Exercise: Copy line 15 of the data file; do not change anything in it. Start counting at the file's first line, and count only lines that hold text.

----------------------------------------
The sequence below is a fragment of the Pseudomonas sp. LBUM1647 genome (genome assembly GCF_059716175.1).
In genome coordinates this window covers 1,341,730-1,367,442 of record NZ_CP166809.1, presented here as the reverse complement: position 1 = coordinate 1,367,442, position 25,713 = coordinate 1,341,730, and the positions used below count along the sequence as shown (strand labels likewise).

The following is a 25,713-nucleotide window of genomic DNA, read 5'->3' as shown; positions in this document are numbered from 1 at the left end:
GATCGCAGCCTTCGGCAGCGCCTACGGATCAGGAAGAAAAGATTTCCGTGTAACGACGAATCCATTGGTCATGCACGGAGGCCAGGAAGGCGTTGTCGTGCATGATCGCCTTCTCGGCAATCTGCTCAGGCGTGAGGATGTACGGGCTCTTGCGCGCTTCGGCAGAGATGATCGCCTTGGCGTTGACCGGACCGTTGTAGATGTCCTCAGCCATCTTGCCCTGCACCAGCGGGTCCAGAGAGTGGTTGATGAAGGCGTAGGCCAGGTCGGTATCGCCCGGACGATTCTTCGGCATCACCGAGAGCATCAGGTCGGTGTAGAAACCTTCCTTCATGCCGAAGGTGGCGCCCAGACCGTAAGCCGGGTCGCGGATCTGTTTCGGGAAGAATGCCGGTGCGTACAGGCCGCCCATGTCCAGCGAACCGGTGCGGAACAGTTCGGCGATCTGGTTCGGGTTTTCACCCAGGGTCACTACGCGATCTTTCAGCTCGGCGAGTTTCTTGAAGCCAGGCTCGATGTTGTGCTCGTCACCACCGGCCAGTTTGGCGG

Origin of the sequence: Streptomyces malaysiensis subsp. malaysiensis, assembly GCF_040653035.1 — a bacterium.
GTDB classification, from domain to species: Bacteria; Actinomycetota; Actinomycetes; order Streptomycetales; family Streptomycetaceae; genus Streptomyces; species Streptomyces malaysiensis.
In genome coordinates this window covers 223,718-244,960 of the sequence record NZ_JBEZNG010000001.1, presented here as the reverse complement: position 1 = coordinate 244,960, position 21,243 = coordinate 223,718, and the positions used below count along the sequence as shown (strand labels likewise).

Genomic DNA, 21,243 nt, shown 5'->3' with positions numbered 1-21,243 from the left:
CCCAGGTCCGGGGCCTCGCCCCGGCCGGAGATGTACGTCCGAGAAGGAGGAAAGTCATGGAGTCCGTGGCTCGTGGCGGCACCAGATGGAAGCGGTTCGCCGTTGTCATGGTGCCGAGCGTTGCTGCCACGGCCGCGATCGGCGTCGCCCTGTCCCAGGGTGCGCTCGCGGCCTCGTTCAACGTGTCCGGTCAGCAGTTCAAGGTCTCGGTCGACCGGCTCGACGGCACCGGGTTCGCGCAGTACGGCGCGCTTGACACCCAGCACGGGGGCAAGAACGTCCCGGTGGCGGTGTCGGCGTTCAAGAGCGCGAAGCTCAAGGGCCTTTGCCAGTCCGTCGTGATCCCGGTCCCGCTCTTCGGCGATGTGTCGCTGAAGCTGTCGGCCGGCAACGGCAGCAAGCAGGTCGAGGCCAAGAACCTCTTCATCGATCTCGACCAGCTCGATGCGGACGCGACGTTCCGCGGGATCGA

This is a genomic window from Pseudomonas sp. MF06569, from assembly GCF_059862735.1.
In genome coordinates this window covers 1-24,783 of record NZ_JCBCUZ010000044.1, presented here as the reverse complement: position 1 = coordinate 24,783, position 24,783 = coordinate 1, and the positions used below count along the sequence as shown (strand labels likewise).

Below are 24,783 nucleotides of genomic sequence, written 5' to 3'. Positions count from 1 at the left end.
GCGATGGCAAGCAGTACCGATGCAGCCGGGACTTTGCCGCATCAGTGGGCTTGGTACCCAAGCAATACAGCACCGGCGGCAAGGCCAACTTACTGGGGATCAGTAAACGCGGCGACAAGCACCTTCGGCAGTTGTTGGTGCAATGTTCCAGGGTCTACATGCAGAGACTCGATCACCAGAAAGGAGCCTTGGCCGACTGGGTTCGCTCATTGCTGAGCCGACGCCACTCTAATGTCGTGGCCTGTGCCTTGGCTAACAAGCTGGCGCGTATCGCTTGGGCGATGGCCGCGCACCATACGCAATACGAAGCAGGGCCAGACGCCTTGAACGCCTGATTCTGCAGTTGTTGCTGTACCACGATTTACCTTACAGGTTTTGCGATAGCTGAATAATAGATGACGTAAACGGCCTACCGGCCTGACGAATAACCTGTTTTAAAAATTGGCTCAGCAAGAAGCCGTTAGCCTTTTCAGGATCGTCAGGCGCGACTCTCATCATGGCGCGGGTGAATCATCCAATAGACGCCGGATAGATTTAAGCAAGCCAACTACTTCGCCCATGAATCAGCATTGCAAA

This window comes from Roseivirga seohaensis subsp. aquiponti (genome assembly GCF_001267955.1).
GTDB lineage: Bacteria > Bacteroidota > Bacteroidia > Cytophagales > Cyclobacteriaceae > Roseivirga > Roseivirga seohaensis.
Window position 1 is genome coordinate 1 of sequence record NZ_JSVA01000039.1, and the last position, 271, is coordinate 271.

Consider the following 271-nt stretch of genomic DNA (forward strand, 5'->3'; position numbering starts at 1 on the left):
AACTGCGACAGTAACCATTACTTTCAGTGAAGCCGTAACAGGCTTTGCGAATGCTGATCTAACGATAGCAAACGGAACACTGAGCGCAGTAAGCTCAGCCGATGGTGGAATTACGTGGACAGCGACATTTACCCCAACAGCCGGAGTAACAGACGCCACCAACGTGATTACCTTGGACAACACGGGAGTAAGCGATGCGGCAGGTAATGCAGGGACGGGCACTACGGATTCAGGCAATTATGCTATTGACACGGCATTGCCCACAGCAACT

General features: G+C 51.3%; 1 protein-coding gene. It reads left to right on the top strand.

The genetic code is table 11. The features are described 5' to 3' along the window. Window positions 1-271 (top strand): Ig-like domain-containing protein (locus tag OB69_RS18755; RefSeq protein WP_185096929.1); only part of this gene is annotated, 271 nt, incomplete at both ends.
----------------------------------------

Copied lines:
GTDB lineage: Bacteria > Bacteroidota > Bacteroidia > Cytophagales > Cyclobacteriaceae > Roseivirga > Roseivirga seohaensis.